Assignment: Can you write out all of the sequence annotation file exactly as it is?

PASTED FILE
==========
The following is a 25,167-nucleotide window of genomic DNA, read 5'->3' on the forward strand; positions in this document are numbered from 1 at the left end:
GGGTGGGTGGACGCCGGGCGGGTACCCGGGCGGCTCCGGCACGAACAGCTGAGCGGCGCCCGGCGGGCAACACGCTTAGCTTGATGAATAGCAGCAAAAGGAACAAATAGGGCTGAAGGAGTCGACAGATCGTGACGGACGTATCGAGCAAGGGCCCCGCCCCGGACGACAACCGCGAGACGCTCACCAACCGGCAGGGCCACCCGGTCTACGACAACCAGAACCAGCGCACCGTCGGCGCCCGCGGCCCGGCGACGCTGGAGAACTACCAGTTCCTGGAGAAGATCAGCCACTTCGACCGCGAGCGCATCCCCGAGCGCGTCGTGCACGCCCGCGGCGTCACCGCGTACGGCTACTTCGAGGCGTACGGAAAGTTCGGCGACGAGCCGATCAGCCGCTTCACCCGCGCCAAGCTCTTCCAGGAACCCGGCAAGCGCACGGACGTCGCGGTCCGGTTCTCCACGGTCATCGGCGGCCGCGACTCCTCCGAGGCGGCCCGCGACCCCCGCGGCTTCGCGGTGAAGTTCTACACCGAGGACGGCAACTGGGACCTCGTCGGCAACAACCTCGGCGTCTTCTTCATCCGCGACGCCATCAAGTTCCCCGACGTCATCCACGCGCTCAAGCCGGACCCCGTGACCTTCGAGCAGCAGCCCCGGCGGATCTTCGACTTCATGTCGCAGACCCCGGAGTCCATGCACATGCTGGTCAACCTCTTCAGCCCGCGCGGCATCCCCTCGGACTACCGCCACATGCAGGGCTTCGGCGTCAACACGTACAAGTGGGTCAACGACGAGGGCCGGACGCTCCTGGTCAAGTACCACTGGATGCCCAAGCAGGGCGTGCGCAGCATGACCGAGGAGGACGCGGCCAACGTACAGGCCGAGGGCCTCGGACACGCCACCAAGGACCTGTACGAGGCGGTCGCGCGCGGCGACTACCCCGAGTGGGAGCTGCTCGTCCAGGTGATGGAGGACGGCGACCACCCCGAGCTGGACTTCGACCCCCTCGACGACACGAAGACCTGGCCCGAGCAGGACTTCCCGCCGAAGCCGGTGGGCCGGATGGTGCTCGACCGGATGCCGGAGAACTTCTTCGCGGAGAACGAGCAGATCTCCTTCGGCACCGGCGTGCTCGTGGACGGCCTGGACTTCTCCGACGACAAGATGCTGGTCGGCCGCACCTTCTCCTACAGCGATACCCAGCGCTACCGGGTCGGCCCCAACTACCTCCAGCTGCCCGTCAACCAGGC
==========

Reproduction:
The following is a 25,167-nucleotide window of genomic DNA, read 5'->3' on the forward strand; positions in this document are numbered from 1 at the left end:
GGGTGGGTGGACGCCGGGCGGGTACCCGGGCGGCTCCGGCACGAACAGCTGAGCGGCGCCCGGCGGGCAACACGCTTAGCTTGATGAATAGCAGCAAAAGGAACAAATAGGGCTGAAGGAGTCGACAGATCGTGACGGACGTATCGAGCAAGGGCCCCGCCCCGGACGACAACCGCGAGACGCTCACCAACCGGCAGGGCCACCCGGTCTACGACAACCAGAACCAGCGCACCGTCGGCGCCCGCGGCCCGGCGACGCTGGAGAACTACCAGTTCCTGGAGAAGATCAGCCACTTCGACCGCGAGCGCATCCCCGAGCGCGTCGTGCACGCCCGCGGCGTCACCGCGTACGGCTACTTCGAGGCGTACGGAAAGTTCGGCGACGAGCCGATCAGCCGCTTCACCCGCGCCAAGCTCTTCCAGGAACCCGGCAAGCGCACGGACGTCGCGGTCCGGTTCTCCACGGTCATCGGCGGCCGCGACTCCTCCGAGGCGGCCCGCGACCCCCGCGGCTTCGCGGTGAAGTTCTACACCGAGGACGGCAACTGGGACCTCGTCGGCAACAACCTCGGCGTCTTCTTCATCCGCGACGCCATCAAGTTCCCCGACGTCATCCACGCGCTCAAGCCGGACCCCGTGACCTTCGAGCAGCAGCCCCGGCGGATCTTCGACTTCATGTCGCAGACCCCGGAGTCCATGCACATGCTGGTCAACCTCTTCAGCCCGCGCGGCATCCCCTCGGACTACCGCCACATGCAGGGCTTCGGCGTCAACACGTACAAGTGGGTCAACGACGAGGGCCGGACGCTCCTGGTCAAGTACCACTGGATGCCCAAGCAGGGCGTGCGCAGCATGACCGAGGAGGACGCGGCCAACGTACAGGCCGAGGGCCTCGGACACGCCACCAAGGACCTGTACGAGGCGGTCGCGCGCGGCGACTACCCCGAGTGGGAGCTGCTCGTCCAGGTGATGGAGGACGGCGACCACCCCGAGCTGGACTTCGACCCCCTCGACGACACGAAGACCTGGCCCGAGCAGGACTTCCCGCCGAAGCCGGTGGGCCGGATGGTGCTCGACCGGATGCCGGAGAACTTCTTCGCGGAGAACGAGCAGATCTCCTTCGGCACCGGCGTGCTCGTGGACGGCCTGGACTTCTCCGACGACAAGATGCTGGTCGGCCGCACCTTCTCCTACAGCGATACCCAGCGCTACCGGGTCGGCCCCAACTACCTCCAGCTGCCCGTCAACCAGGC